Majority of family businesses in Vietnam lack digital capabilities
The lack of the digital tools and capabilities that are needed for a rapidly changing world will present significant challenges to family businesses in protecting their legacy.
Only 30% of Vietnamese family businesses said they have strong digital capabilities, as compared to 38% globally, while a mere 9% say that their digital journey is complete.
The information was revealed in the 10th PwC Global Family Business Survey conducted from October 5 to December 11, 2020, of which the key decision-makers of 33 family businesses in Vietnam participated in an online interview.
|Vietnam respondent profile. Source: PwC|
This slow progress could be tied to the reportedly high levels of resistance to embracing change within the company, as revealed by 67% of respondents, added the report, saying this is significantly higher than the perceived sentiment of regional peers, at 29%, and global peers, at 33%.
“The lack of the digital tools and capabilities that are needed for a rapidly changing world will present significant challenges to family businesses in protecting their legacy,” said Johnathan Ooi, private business services leader at PwC Vietnam.
“Moving faster along the digital journey will require more than just bridging the technology gap. Transformation must be a part of a cultural shift that is supported by highly engaged leaders, as well as a commitment to upskilling the workforce,” he added.
Optimistic outlook for next two years
Meanwhile, the report also revealed 65% of the surveyed Vietnamese family business predict growth in 2021.
The view for 2022 is more positive, with three out of four respondents saying that they are optimistic about growth, and 33% anticipating that the growth will be “quick” and “aggressive” – higher than the regional and global responses, which stand at 28% and 21%, respectively.
In keeping with such growth aspirations, the findings also reveal that business expansion and technology adoption are the key priorities. 55% of the respondents confirmed a focus on bringing new products and services to the market, with 52% on the increasing use of new technology. Given that the global pandemic is marking permanent changes, the rethinking or adaptation of new business models is also top of mind for 52% of respondents.
There are also apparent shifts towards business diversification and more externally managed structures for family businesses. Within five years, 45% of Vietnamese family businesses are aiming to become more diversified, highlighting the need for sustainable revenue streams for future disruptions. The current operating model – which centres on businesses that are owner-managed and family-managed – is expected to shift towards a “family-owned / externally-managed” or “externally-run” model, increasing from 12% to 60% over the next five years.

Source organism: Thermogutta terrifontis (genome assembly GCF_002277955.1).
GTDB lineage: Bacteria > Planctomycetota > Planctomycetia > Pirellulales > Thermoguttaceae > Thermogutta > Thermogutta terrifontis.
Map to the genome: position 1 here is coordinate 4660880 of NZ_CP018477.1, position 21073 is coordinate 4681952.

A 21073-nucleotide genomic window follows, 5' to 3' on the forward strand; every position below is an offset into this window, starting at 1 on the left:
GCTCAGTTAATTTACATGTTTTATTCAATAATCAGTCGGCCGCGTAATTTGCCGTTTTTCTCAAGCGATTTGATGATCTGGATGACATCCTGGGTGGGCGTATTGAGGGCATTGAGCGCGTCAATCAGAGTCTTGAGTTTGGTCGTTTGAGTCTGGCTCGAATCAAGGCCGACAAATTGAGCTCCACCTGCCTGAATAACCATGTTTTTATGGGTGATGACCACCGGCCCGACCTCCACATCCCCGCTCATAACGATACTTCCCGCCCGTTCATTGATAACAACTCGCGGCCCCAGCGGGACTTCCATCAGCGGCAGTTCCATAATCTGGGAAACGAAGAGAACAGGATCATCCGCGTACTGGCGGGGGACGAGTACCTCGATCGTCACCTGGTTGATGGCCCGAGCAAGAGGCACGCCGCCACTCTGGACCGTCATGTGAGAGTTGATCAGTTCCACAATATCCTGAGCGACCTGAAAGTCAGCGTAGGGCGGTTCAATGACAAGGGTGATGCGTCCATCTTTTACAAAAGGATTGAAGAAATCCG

Over half (52%) of Vietnamese family businesses expect that the next generation will become majority shareholders within five years’ time. However, only 36% of respondents claim to have a formal succession plan in place.
“Family businesses are having to navigate a faster pace of change than ever before. An equal focus should be placed on strategic planning and succession planning. Making a head start in this area will therefore be helpful for the next generation. They will be equipped with the necessary tools to drive the business forward and in the right direction,” noted Ooi.
|Production at A Chau Electricity in Hoa Lac hi-tech park. Photo: Thanh Hai|
Greater focus is needed on EGS
The report also shed light on the growing need for Vietnamese family businesses to factor ESG (Environmental, Social, and Corporate Governance) credentials into their plans for securing their legacy.
In a year in which businesses have had to transform the ways they meet the needs of society and the environment, falling behind in terms of addressing sustainability and wider EGS issues could create a potential business risk, noted the report.
While the majority of Vietnamese family businesses (85%) are reportedly engaged in some form of social responsibility activities, issues relating to sustainability are currently far down the list of priorities. Only 21% of the surveyed family businesses feel that there is a responsibility to fight climate change, versus 50% in both Asia Pacific and globally.
“The world is changing, and so is the formula for lasting family business success. Tomorrow’s family businesses require a new approach to enhancing their legacy – one that is based on keeping ahead of digital transformation, with a greater focus on sustainability goals, and professional family governance,” Ooi commented.
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